The Ordinance Yard, Gosport
Formerly part of the Priddy's Hard, Ministry of Defence Ordnance Deport, which served the Royal Navy throughout the centuries, the Ordnance Yard is a development of nine homes set within Napoleonic and Victorian built heavily structured traverses - large structures that were once blast walls to sheds where in former times, shells were filled with explosives.
In 2009 the 23-acre Priddy's Hard site was acquired by the Portsmouth Naval Base Property Trust. As well as The Ordnance Yard, the site is also home to 26 other, mostly brick built, listed buildings,
The new homes, overlooking the waterfront and south facing are built in a contemporary style, inside and out. Six of the units are set within the bays of the traverses while a further three have been constructed on the site of former sheds. The accommodation is raised up on columns, giving the impression that the houses are floating above the traverse floor and jut out towards the lake. The living area, naturally, is on the first floor and includes a terrace facing the lake opposite. Bedrooms are on the second floor.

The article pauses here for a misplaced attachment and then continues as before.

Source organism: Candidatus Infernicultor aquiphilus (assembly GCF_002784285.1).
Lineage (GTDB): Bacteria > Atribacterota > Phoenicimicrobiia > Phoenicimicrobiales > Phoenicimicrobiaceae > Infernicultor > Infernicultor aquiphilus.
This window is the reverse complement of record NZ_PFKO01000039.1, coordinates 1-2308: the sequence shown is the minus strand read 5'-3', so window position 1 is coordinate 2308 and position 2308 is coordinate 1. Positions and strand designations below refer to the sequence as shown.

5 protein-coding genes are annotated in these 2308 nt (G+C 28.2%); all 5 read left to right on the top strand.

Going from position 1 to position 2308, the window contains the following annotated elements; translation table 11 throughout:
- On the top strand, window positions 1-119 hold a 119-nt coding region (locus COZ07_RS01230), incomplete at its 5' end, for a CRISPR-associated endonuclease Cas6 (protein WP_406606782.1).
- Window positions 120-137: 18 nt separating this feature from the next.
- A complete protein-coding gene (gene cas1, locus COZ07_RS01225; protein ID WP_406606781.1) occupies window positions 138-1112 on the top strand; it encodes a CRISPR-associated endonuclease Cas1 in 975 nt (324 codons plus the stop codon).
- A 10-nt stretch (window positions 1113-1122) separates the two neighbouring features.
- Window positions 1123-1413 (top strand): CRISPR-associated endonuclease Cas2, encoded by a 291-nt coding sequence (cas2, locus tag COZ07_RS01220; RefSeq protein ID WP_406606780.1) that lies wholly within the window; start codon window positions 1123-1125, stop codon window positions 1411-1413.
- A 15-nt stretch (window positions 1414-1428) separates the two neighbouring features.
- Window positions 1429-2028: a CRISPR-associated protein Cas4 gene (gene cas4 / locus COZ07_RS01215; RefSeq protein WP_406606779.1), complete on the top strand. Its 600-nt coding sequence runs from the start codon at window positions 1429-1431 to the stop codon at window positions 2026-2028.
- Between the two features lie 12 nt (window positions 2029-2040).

Most of the houses are clad in dark grey profiled metal cladding, providing a nod to the former sheds and naval architecture which was present, prior to re-development as they nestle within the existing Napoleonic brickwork. The so-called ‘Gatehouse’ is built in a red brick made by Forterra, which was also the same brick used for refurbishment of the Victorian traverses themselves.
The brick colour and texture were chosen for its close likeness to the existing brickwork on the site. The bricks are manufactured using environmentally friendly methods, an important consideration for any build, which also incorporated energy-efficient air source heat pumps, an on-site drainage and sewage system that converts wastewater into potable drinking water, and which exceeded building regulation levels for energy performance throughout.
For those of you who know the Gosport area in Hampshire, the town is surrounded by water, mostly taken up by military and/or industrial service facilities, much of which remains active as we see a renaissance in Royal Navy activity. So to find a patch of former industrial land that can be converted to lakeside homes, is a very rare treat indeed.